March 12,2019

Wyden Statement at Finance Committee Hearing on the World Trade Organization

This morning, the Finance Committee is going to take a hard look at one of the big issues facing this country with respect to jobs and trade: It is long past time to fix what’s wrong with the World Trade Organization. 

In my view, that process begins with China. China became a member of the World Trade Organization in December 2001. Based on nearly two decades of evidence, it’s clear that the agreements that allowed China to join fell far short.

The rules that underpin the WTO were crafted more than two decades ago, when China was an economic middleweight. At that time, multiple states within the U.S. had economies larger than China’s. During the debate on China entering the WTO, many predicted membership would drive China further away from one-party control of government and economics. And China made specific commitments dealing with economic reforms as a precondition of WTO membership. That was the basis on which the Congress granted China normalized trade relations with the U.S., legislation I supported. 

Today, China is an economic heavyweight, second only to the U.S. and continuing to grow rapidly. Much of that growth has come at our direct expense -- and in violation of WTO rules and the commitments it made in 2001. Subsidized State-owned enterprises. Intellectual property theft. Forced tech transfers. The Great Internet Firewall. Government-led shakedowns of foreign investors. China uses those schemes and entities to strong-arm American businesses, steal American innovations and rip off American jobs. And particularly under President Xi, the government has tightened its grip on power. For our purposes in today’s hearing, the Chinese government identifies weaknesses in the WTO system, and it seizes on them to further its economy’s explosive growth.

The U.S. and our economic allies have not done enough to crack down on those abuses. As I said a moment ago, WTO rules date back to a time before the internet was the center of gravity for international commerce, and when smartphones were still science fiction. It shouldn’t be any surprise that those rules can’t keep up with China’s modern-day trade rip-offs.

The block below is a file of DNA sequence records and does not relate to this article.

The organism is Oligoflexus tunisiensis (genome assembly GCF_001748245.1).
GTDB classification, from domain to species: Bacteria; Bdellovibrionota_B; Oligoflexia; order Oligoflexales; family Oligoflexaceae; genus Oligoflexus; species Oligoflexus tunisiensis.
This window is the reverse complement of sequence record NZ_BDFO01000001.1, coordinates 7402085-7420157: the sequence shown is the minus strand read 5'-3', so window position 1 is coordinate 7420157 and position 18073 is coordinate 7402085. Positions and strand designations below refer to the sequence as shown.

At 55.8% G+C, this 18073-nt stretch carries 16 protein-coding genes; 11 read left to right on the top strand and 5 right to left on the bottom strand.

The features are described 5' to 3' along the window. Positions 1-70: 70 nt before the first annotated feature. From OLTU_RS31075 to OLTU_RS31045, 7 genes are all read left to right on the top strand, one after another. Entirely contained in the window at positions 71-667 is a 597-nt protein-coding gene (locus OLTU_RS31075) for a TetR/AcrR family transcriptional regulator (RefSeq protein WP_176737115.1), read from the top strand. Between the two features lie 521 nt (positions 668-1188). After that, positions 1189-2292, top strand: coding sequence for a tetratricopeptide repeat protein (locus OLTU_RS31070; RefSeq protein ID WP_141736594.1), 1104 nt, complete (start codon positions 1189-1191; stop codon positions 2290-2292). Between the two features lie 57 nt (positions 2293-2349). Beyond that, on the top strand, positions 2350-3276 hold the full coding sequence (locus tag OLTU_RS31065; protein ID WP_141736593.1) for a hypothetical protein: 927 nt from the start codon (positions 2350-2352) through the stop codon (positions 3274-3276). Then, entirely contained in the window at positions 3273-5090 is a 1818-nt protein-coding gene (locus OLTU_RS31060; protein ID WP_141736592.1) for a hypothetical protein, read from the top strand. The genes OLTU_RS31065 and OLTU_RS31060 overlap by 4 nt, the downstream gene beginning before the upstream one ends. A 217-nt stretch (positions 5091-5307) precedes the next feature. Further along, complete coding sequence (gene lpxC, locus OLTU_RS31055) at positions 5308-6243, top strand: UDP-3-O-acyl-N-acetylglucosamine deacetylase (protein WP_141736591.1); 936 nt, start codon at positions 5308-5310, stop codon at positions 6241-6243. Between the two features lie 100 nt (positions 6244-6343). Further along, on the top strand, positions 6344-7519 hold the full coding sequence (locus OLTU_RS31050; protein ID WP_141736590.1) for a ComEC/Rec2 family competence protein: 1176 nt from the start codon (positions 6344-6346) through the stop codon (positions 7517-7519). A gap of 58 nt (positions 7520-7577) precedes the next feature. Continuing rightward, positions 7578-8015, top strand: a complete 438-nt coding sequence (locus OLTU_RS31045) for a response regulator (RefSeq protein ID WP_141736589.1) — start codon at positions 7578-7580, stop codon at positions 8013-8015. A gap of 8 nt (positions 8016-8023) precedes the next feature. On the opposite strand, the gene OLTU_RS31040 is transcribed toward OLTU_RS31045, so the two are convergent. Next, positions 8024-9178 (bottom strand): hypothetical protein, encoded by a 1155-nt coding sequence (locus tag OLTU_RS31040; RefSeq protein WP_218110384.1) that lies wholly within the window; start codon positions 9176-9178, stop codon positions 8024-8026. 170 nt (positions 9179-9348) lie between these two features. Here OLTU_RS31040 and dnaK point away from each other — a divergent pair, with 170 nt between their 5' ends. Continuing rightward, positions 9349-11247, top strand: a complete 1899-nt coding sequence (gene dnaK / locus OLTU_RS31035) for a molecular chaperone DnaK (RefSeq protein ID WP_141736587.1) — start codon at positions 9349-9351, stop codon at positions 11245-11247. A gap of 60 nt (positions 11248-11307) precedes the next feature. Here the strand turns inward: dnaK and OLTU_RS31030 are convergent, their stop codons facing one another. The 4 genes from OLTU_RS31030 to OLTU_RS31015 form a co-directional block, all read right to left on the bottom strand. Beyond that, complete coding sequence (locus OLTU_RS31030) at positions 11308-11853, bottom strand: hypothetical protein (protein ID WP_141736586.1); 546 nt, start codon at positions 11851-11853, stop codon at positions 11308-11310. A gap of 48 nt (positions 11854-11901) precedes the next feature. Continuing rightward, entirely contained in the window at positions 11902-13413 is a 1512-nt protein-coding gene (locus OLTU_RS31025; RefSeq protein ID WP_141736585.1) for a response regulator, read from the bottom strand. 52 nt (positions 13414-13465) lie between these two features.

There is bipartisan interest in addressing that problem, and today’s hearing needs to advance real solutions. I’m hopeful that the talks currently happening with respect to digital trade rules will finally drag the WTO into this century. I know Ambassador Lighthizer shares that perspective.

On another topic, I’m also hopeful about reaching an agreement with respect to unfair fishing subsidies. This is a long-running battle at the WTO. Senator Crapo and I held a subcommittee hearing on the issue all the way back in 2010. The bottom line is that an agreement that curbs fishing subsidies will protect jobs in our fisheries and promote sustainable oceans, and accomplishing both of those priorities is vital. 

I’ll close on this. Workers in Oregon and around the U.S. are justifiably fed up with cheating by China and other countries. And when the WTO proves too slow to stop the cheats, or when it announces decisions that clash with its founding principles and goals, lawmakers aren’t just going to grin and bear it.

At the same time, it’s important for the U.S. to fight for the economic system that we helped create after World War Two -- one that that built strong democratic alliances, faced down the Soviet Union and helped reduce violent conflict around the world. Sometimes the Trump administration, and particularly the president himself, signal to our allies that they’re not interested in defending that system from attackers and cheats. 

That’s why updating the WTO is an issue where the administration cannot fall short after a lot of tough talk, which has too often been the pattern on trade policy. An effective, fair and enforceable trade system is our best defense against China's often underhanded economic tactics. And there are members on both sides of this committee who are eager to make progress on this issue, so today’s hearing is an opportunity to find common ground.

I want to thank Ambassador Lighthizer for being here today. I look forward to working with him on this and more.